January 20, 2020
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Sumantra Chattarji


Sumantra Chattarji
Why are some memories more powerful than others? Why do we tend to remember certain pleasant or unpleasant events forever? Why is it that even the slightest association to an unpleasant event triggers a violent reaction even after decades? These are some of the questions Sumantra Chattarji (Shona) at the National Centre for Biological Sciences, Bangalore, began asking as he switched from physics to neuroscience, quite perplexed that for over 15 years scientists worldwide had studied the hippocampus, the part of the brain that encodes factual memory (like names, phone numbers, dates) but neglected the amygdala, the part of the brain that encodes emotional memory.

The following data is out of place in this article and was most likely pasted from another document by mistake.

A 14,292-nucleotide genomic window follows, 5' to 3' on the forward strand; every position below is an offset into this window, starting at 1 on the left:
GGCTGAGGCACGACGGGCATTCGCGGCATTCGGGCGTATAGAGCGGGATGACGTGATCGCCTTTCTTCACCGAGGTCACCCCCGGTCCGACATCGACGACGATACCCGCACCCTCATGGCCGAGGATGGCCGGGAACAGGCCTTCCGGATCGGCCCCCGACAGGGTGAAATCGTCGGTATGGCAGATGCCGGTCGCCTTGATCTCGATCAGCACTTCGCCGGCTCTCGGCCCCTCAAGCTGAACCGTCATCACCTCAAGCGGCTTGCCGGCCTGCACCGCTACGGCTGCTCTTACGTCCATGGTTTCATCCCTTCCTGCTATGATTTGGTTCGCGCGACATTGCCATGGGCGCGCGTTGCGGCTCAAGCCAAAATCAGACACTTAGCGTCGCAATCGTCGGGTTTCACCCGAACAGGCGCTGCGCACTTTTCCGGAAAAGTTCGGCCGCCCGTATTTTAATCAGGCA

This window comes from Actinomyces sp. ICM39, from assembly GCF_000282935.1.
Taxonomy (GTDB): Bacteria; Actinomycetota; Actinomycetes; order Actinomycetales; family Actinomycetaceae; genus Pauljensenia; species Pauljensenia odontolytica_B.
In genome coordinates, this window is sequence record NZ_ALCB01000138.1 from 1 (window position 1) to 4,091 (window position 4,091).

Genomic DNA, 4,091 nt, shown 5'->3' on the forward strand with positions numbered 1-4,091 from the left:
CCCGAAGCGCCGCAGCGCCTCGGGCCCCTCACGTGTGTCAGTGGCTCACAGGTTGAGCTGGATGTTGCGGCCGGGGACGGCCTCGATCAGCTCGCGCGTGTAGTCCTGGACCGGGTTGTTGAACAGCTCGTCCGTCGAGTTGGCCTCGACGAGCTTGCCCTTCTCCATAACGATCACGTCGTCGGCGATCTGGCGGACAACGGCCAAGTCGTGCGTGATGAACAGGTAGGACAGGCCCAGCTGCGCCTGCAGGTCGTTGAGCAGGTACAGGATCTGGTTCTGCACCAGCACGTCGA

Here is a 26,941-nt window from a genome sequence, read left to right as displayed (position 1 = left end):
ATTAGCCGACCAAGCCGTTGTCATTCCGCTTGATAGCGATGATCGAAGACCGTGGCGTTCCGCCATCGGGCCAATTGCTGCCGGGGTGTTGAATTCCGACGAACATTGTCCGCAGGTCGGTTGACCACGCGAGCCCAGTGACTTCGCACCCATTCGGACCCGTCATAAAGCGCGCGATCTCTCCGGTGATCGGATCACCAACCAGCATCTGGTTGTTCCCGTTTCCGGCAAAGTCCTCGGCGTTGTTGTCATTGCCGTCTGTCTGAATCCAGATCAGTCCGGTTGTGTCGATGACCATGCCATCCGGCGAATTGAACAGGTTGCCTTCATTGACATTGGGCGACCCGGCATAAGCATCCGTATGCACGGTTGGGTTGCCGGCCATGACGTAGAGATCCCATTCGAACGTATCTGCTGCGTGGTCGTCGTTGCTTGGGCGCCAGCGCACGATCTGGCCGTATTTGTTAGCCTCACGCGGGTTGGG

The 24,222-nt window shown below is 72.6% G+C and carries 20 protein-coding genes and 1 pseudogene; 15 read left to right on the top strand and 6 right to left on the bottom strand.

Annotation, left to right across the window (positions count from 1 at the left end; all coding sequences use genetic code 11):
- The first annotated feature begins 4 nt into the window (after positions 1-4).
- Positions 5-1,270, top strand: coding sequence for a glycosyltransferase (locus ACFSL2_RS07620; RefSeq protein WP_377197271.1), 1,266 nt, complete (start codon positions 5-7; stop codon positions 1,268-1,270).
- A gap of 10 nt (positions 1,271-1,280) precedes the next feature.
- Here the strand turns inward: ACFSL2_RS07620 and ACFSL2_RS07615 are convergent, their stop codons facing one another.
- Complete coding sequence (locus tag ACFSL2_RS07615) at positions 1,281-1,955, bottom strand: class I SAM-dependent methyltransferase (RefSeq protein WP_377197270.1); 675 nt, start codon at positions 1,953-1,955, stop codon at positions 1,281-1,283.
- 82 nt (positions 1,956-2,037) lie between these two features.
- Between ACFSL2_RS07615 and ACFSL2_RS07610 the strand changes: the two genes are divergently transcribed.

The IIT Kanpur-Johns Hopkins alumnus decided to use stress as a tool because stress amplifies the difference between factual and emotional memory; the former declines and the latter is heightened. "We showed that under chronic stress the hippocampus shrinks (hence forgetfulness) but the amygdala has bigger neurons (hence high emotionality). For the first time, cellular correlation to behavioural dichotomy was shown." In 2002, it was a breakthrough finding in the science of memory, stress and anxiety. The spinoffs from Shona’s research are many. And drug majors are keenly interested.

So what’s it like doing research in India? "NCBS moves faster than MIT or Yale," he says, but adds: "We need dozens of institutions like NCBS. More of interdisciplinary research—with less of bureaucracy—is what’s urgently needed."

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